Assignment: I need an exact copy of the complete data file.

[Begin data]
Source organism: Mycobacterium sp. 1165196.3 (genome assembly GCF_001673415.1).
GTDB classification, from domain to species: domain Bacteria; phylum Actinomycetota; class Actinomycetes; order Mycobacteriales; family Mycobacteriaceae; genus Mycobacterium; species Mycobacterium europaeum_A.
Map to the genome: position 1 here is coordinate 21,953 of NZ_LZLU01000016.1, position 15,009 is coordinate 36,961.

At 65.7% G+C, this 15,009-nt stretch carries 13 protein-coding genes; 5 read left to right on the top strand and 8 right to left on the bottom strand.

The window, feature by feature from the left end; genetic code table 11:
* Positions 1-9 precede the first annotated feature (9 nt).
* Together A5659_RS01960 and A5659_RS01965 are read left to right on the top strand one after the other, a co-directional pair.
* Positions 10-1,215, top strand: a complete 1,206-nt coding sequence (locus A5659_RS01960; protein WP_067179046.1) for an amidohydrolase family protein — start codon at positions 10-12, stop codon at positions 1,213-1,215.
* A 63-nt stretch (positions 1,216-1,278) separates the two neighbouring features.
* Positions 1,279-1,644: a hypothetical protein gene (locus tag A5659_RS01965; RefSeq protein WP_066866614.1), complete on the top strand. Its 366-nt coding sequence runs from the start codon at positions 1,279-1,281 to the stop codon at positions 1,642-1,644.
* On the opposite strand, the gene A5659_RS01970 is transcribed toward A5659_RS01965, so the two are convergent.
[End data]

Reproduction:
Source organism: Mycobacterium sp. 1165196.3 (genome assembly GCF_001673415.1).
GTDB classification, from domain to species: domain Bacteria; phylum Actinomycetota; class Actinomycetes; order Mycobacteriales; family Mycobacteriaceae; genus Mycobacterium; species Mycobacterium europaeum_A.
Map to the genome: position 1 here is coordinate 21,953 of NZ_LZLU01000016.1, position 15,009 is coordinate 36,961.

At 65.7% G+C, this 15,009-nt stretch carries 13 protein-coding genes; 5 read left to right on the top strand and 8 right to left on the bottom strand.

The window, feature by feature from the left end; genetic code table 11:
* Positions 1-9 precede the first annotated feature (9 nt).
* Together A5659_RS01960 and A5659_RS01965 are read left to right on the top strand one after the other, a co-directional pair.
* Positions 10-1,215, top strand: a complete 1,206-nt coding sequence (locus A5659_RS01960; protein WP_067179046.1) for an amidohydrolase family protein — start codon at positions 10-12, stop codon at positions 1,213-1,215.
* A 63-nt stretch (positions 1,216-1,278) separates the two neighbouring features.
* Positions 1,279-1,644: a hypothetical protein gene (locus tag A5659_RS01965; RefSeq protein WP_066866614.1), complete on the top strand. Its 366-nt coding sequence runs from the start codon at positions 1,279-1,281 to the stop codon at positions 1,642-1,644.
* On the opposite strand, the gene A5659_RS01970 is transcribed toward A5659_RS01965, so the two are convergent.